As a robust and complete organization and productivity app, LifeTopix utilizes very powerful navigation and views. Our development team was very excited about optimizing LifeTopix for the taller screen because they knew the greater value that it would provide for our customers. The additional room really makes LifeTopix shine on this new device — giving users a similar experience to using LifeTopix with the much larger iPad.
In case you haven’t had a chance to upgrade to the iPhone 5, we’ve included some screenshots below to give you an idea of how LifeTopix appears with the larger 4 inch screen.
Click the images below to see the full size.
You’ll see that By filling out the iPhone 5’s 4-inch screen, you can better take advantage of LifeTopix’s 9-view dashboard, Quick Menu, 12 topic views, and detail views with side panel support. The detail views in LifeTopix are designed for height because of the richness of the app so the larger screen results in enhanced usability.
A lot of apps have been updated, and I’m sure we’ll see more in the weeks to come.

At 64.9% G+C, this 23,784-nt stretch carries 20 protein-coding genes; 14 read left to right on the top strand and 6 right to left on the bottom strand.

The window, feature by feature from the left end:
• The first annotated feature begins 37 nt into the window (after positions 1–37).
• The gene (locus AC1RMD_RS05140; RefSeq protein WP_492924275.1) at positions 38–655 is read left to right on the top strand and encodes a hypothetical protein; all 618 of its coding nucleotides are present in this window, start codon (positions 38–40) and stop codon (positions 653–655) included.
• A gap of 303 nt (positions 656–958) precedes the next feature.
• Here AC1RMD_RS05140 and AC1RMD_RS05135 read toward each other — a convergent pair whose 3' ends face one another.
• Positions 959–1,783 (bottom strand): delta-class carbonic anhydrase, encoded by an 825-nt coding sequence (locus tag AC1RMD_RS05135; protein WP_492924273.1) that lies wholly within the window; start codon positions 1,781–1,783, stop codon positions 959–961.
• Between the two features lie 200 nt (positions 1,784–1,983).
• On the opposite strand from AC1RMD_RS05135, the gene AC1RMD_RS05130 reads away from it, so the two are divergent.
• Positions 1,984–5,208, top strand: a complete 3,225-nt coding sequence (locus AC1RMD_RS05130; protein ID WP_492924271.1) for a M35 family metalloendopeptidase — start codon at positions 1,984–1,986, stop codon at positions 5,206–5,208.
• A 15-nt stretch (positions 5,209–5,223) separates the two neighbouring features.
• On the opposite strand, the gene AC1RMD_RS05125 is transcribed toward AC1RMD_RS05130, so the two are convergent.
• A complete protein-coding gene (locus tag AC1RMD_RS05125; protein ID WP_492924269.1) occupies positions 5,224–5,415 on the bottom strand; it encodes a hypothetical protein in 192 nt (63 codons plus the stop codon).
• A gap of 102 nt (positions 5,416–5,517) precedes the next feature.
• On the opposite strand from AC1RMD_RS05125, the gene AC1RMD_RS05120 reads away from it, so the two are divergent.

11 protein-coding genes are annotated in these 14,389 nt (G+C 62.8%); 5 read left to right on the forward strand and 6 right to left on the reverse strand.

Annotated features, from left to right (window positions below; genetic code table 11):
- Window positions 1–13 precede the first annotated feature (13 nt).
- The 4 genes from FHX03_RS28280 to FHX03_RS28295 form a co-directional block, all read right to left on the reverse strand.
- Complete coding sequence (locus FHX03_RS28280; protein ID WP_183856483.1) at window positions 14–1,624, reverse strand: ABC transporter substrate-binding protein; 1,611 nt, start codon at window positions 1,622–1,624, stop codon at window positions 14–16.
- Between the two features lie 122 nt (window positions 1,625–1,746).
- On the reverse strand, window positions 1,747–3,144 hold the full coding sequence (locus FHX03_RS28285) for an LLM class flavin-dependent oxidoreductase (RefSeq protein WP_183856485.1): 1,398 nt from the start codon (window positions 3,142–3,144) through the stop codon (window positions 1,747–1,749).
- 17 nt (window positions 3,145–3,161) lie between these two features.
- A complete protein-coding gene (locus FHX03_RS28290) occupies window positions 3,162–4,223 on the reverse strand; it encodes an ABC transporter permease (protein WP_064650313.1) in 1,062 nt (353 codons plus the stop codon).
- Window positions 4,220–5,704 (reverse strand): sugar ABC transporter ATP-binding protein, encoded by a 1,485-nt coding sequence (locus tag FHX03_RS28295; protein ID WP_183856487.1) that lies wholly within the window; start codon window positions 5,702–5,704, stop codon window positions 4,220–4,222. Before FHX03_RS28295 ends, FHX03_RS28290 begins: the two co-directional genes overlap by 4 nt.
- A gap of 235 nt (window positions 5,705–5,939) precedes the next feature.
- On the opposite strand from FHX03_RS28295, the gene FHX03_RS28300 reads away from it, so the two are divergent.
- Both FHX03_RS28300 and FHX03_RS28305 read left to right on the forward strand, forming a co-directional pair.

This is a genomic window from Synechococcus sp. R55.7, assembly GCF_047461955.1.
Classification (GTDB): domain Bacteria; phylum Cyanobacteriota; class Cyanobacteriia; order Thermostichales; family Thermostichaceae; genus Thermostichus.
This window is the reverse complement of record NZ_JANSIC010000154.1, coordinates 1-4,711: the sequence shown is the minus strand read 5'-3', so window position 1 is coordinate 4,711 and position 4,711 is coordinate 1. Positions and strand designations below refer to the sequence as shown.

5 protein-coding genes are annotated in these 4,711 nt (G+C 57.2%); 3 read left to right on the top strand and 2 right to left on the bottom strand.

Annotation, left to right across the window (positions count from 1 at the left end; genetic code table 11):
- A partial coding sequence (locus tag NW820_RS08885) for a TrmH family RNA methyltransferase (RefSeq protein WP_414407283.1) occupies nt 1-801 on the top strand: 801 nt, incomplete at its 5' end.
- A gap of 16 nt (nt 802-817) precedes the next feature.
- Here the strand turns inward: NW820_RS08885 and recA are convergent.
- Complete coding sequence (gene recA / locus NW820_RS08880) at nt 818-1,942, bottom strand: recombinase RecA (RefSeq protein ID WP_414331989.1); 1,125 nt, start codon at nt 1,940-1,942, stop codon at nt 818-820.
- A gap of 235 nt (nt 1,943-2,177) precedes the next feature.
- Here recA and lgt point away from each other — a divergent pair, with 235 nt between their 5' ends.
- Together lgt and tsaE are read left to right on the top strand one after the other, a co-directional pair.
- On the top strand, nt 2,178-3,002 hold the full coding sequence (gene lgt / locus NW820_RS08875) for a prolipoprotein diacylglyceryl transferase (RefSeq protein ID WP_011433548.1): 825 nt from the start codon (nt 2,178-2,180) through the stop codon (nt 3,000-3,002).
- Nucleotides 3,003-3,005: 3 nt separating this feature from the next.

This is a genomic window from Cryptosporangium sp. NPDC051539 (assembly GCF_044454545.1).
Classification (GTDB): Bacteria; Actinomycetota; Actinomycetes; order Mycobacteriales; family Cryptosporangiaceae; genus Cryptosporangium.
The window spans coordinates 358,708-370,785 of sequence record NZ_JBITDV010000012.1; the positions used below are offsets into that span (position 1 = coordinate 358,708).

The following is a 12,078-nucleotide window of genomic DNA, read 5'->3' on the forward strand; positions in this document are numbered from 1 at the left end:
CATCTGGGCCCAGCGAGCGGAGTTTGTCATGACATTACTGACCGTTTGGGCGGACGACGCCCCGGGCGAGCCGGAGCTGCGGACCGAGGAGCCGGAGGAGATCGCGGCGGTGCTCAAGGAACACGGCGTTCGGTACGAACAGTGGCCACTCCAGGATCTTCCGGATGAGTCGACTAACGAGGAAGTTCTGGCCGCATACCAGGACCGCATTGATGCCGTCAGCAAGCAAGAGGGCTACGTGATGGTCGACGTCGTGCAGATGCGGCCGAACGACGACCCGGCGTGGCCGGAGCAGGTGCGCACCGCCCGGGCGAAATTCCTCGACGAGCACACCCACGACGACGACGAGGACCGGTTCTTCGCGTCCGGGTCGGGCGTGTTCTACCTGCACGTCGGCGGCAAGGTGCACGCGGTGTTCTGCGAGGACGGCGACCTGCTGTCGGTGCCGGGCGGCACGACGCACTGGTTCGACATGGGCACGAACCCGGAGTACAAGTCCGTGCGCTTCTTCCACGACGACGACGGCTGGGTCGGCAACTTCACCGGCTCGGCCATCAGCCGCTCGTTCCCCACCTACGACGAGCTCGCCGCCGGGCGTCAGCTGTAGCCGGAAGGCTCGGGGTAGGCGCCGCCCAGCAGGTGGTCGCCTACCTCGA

As the iOS, Android, and Windows mobile platforms mature, the devices themselves are becoming more and more useful directly out of the box. The makers are building more features into the OS so users aren’t required to download several apps before finding their devices useful. Of course, the success of 3rd party apps is a key part of the strategy of success for the platforms, but over the last couple of years, we’ve seen the devices include more and more features and apps of their own to raise the Day-One-Experience bar. The continuing commoditization of basic functionality will only increase, sometimes blurring the line between the platform and 3rd party apps. As a consequence, the overly simplistic, one-trick pony apps will continue to lose the most — especially in the categories of productivity and social networking, unless your software is a platform like Evernote, Toodledo, Dropbox, Google, Facebook, or Twitter — and not just an app.
Various interconnected factors lead to commoditization risk for these one-trick ponies.
The Novelty Factor
The latest to-do list and simple notes apps are cool — and clever. Hats off to Clear as being one of the latest examples of “coolness.” The novelty of an app that is different and fun brings in many users in the app world, and sustained success – for a few weeks. Then another even cooler list app comes out and the current cool king is dethroned. The cycle continues. They inspire new usage paradigms, and copycats emerge — a little too late to the game with no new innovation, and get lost in the crowd. With new innovation, the cool kings also raise the bar on simplicity of use, the fun factor, and user delight. Once the bar is raised, the user wins. However, novelty is a just feature and it cannot sustain an app forever because it eventually wears off.